Blog update NTSB

Numerous things have been going on in the world over DiverDriving and the website Lots of discussion has been occurring on the FaceBook group. If you’re not a member join up and participate in the discussion.

Numerous things have been going on in the world over DiverDriving and the website Lots of discussion has been occurring on the FaceBook group. If you’re not a member join up and participate in the discussion.

Back in the late 1990s there was no specific publicly available list of jump plane accidents in the USA. Knowledge of these accidents was passed on as verbal history, folklore and legend. And often facts were lost, never known or made up. Because of this there was no way to gauge how skydiving operations compared to any other part of aviation in terms of safety. That’s when this website began to scour the NTSB website for key words to construct a viewable list that could be accessed by anyone. People could do their own directed research. However, it quickly became apparent that some jump plane accident reports lacked key terms that would identify it as being associated with skydiving. Tracking the FAA daily intake in conjunction with future NTSB reports was the best way at the time to track them. This effort was to give new and experienced operators (pilots and DZOs) a way to learn from other’s mistakes. The original list was broken down by year and date of accident. After the complete redo of the website the list is searchable by year, aircraft type and type of accident cause or contributing factor.

The NTSB, beginning in 2016, has changed how accident reports are posted at NTSB Search. First, we now have a specific Skydiving Operations subset available for review. But it’s not without its limitations. Not every jump plane accident gets tagged with the attribute initially. This can be due to lack of knowledge that the subset exists or unaware at the time of the accident that skydiving ops were involved on that flight. Through contacts these omissions can be corrected in later updates but take time. That’s why the list at Accidents is still the most comprehensive list of jump plane accidents anywhere. Bookmark the link and stay informed.

Frustratingly, the NTSB has also started putting a bare minimum of information in the Preliminary Report. All that is posted is an html link to a date, location, aircraft type and level of accident (fatal, non-fatal). Zero description of anything that may have occurred is listed. This has limited the amount of timely information has been able to put out. And a review of past accidents reveals that three jump plane accidents that occurred over two years ago only have a Preliminary Report. There is no way to compel the NTSB wrap up a report and issue a Final Cause faster than they want to. However, overtures are being made to press the importance and usefulness to the skydiving community that report completion is vital to improving safety.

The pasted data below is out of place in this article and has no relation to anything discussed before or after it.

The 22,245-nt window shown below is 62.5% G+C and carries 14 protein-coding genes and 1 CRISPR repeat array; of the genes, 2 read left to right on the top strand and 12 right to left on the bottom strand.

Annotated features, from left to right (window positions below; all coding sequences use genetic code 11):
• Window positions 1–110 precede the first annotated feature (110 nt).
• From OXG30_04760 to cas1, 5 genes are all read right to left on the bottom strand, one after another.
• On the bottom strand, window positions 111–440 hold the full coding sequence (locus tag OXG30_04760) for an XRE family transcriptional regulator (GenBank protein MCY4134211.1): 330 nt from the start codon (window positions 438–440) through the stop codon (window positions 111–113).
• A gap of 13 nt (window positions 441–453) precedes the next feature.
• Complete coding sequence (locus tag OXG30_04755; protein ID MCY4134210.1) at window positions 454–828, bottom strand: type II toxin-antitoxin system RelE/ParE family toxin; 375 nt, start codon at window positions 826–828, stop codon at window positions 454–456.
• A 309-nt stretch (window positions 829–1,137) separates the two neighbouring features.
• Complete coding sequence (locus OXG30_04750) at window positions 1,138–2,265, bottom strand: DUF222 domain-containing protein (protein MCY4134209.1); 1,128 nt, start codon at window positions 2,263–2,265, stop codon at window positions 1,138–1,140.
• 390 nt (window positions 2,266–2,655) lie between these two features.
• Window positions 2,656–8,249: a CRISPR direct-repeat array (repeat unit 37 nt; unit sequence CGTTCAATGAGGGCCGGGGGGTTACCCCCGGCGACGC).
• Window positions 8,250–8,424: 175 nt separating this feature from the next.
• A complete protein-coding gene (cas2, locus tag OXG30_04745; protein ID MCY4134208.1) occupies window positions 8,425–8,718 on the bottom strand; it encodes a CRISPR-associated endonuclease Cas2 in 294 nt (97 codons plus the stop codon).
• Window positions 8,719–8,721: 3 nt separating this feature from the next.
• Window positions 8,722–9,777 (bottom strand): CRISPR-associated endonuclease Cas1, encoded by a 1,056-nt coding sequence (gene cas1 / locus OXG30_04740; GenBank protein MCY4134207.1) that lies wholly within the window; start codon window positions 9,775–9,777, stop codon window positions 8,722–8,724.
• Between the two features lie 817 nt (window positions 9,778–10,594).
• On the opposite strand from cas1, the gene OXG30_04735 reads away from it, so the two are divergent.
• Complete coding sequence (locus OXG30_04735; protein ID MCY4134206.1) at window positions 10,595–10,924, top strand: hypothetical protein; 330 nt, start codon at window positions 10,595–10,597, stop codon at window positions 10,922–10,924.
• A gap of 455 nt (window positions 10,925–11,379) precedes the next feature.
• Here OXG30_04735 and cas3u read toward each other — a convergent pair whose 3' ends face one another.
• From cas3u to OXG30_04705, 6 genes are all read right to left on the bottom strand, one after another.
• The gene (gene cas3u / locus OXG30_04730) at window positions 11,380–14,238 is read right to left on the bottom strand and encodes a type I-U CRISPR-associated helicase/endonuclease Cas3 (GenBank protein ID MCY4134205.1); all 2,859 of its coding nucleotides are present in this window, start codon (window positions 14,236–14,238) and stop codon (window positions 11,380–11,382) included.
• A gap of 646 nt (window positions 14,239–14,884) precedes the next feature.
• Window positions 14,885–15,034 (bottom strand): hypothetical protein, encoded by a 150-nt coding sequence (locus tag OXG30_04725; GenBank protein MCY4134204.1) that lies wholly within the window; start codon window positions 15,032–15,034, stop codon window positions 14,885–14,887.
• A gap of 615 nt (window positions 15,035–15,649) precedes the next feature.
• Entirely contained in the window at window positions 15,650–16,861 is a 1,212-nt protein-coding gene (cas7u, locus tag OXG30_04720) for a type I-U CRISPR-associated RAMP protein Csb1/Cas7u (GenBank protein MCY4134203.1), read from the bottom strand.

More recently final reports have been issued on some jump plane accidents. A Cessna 208 Supervan overran its runway of intended landing resulting in substantial damage at Baldwin, WI on July 21, 2016. The NTSB determined that the grass runway was unsuitable in length for landing with a full load of jumpers still on board. Which brings up a question. If a jump plane cannot return to the runway it departed (assuming it’s the only runway available at the departure airport) how could it possibly abort a takeoff successfully if ANY problem arises at liftoff speed? While legal to the FARs for Part 91 it’s hard to believe operators who invest in expensive aircraft and upgrades would then place them into conditions that the only option if you can’t fly after rotation speed is achieved is to crash off the end of the runway. Think about it. As a jump pilot you should be THOROUGHLY informed as the performance of the aircraft in takeoff AND landing with a full load. Can you accelerate and stop on the runway if at rotation speed you find the aircraft won’t fly? Examples could be: control lock still installed, bird/animal strike, flaps set incorrectly or failed, runway condition does not allow further acceleration (sod, dirt, gravel).

Next we have yet another old Cessna 182A running out of gas over the top of its departure airport and crashing short of the runway. First, STOP RUNNING OUT OF GAS!!! It’s the most basic of tasks a pilot must manage starting as a Student Pilot. You have to have enough gas for your flight. Second, this year (2017) alone there have been eight jump plane accidents in skydiving ops, ferrying and maintenance flights. FOUR of those accidents involve the pilot running out of gas. HALF!!! Half of the accidents this year are from running out of gas. That is remarkable considering all but one of these pilots hold a Commercial Pilot’s License or higher. This is a scourge in our industry. And it can only be fixed by YOU the jump pilot. You have to manage yourself and how you conduct each flight. Let’s stop running out of gas.

Blue Skies and soft landings.

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